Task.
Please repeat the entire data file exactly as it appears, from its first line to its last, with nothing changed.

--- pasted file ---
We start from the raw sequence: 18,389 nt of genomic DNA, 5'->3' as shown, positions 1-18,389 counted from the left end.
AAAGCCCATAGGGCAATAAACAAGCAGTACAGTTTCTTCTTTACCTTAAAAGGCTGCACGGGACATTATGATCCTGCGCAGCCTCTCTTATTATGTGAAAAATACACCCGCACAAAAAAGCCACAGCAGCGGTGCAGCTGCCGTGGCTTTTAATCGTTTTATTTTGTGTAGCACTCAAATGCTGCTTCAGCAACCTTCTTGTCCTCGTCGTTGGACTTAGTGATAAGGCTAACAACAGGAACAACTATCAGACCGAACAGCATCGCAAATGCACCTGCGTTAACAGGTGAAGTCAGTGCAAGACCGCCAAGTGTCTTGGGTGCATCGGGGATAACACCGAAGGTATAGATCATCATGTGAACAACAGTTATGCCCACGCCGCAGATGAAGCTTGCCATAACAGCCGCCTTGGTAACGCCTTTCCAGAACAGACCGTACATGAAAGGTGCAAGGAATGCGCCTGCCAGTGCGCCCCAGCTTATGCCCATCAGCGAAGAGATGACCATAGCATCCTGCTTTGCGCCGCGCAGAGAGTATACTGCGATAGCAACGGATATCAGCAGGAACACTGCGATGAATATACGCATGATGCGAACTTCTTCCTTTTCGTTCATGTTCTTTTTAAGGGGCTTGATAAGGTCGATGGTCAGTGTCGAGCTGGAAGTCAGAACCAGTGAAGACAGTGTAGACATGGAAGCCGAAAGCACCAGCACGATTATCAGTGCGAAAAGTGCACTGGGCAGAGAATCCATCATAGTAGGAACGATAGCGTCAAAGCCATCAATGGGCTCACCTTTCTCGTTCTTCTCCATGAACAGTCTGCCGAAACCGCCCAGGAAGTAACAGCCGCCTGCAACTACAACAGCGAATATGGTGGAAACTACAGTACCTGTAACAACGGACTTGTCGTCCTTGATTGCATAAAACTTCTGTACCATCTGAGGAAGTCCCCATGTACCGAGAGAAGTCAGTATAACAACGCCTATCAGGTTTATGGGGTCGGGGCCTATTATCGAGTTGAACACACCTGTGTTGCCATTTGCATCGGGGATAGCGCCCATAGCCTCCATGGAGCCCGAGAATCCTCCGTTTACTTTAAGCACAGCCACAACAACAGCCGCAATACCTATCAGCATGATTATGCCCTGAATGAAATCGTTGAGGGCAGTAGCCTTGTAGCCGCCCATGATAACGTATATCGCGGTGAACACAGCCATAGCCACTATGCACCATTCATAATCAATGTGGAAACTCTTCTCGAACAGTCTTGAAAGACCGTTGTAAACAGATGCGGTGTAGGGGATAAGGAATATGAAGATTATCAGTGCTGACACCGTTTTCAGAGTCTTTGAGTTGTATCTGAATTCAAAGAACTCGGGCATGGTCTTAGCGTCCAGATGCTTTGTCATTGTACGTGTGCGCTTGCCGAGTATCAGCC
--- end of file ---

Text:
We start from the raw sequence: 18,389 nt of genomic DNA, 5'->3' as shown, positions 1-18,389 counted from the left end.
AAAGCCCATAGGGCAATAAACAAGCAGTACAGTTTCTTCTTTACCTTAAAAGGCTGCACGGGACATTATGATCCTGCGCAGCCTCTCTTATTATGTGAAAAATACACCCGCACAAAAAAGCCACAGCAGCGGTGCAGCTGCCGTGGCTTTTAATCGTTTTATTTTGTGTAGCACTCAAATGCTGCTTCAGCAACCTTCTTGTCCTCGTCGTTGGACTTAGTGATAAGGCTAACAACAGGAACAACTATCAGACCGAACAGCATCGCAAATGCACCTGCGTTAACAGGTGAAGTCAGTGCAAGACCGCCAAGTGTCTTGGGTGCATCGGGGATAACACCGAAGGTATAGATCATCATGTGAACAACAGTTATGCCCACGCCGCAGATGAAGCTTGCCATAACAGCCGCCTTGGTAACGCCTTTCCAGAACAGACCGTACATGAAAGGTGCAAGGAATGCGCCTGCCAGTGCGCCCCAGCTTATGCCCATCAGCGAAGAGATGACCATAGCATCCTGCTTTGCGCCGCGCAGAGAGTATACTGCGATAGCAACGGATATCAGCAGGAACACTGCGATGAATATACGCATGATGCGAACTTCTTCCTTTTCGTTCATGTTCTTTTTAAGGGGCTTGATAAGGTCGATGGTCAGTGTCGAGCTGGAAGTCAGAACCAGTGAAGACAGTGTAGACATGGAAGCCGAAAGCACCAGCACGATTATCAGTGCGAAAAGTGCACTGGGCAGAGAATCCATCATAGTAGGAACGATAGCGTCAAAGCCATCAATGGGCTCACCTTTCTCGTTCTTCTCCATGAACAGTCTGCCGAAACCGCCCAGGAAGTAACAGCCGCCTGCAACTACAACAGCGAATATGGTGGAAACTACAGTACCTGTAACAACGGACTTGTCGTCCTTGATTGCATAAAACTTCTGTACCATCTGAGGAAGTCCCCATGTACCGAGAGAAGTCAGTATAACAACGCCTATCAGGTTTATGGGGTCGGGGCCTATTATCGAGTTGAACACACCTGTGTTGCCATTTGCATCGGGGATAGCGCCCATAGCCTCCATGGAGCCCGAGAATCCTCCGTTTACTTTAAGCACAGCCACAACAACAGCCGCAATACCTATCAGCATGATTATGCCCTGAATGAAATCGTTGAGGGCAGTAGCCTTGTAGCCGCCCATGATAACGTATATCGCGGTGAACACAGCCATAGCCACTATGCACCATTCATAATCAATGTGGAAACTCTTCTCGAACAGTCTTGAAAGACCGTTGTAAACAGATGCGGTGTAGGGGATAAGGAATATGAAGATTATCAGTGCTGACACCGTTTTCAGAGTCTTTGAGTTGTATCTGAATTCAAAGAACTCGGGCATGGTCTTAGCGTCCAGATGCTTTGTCATTGTACGTGTGCGCTTGCCGAGTATCAGCC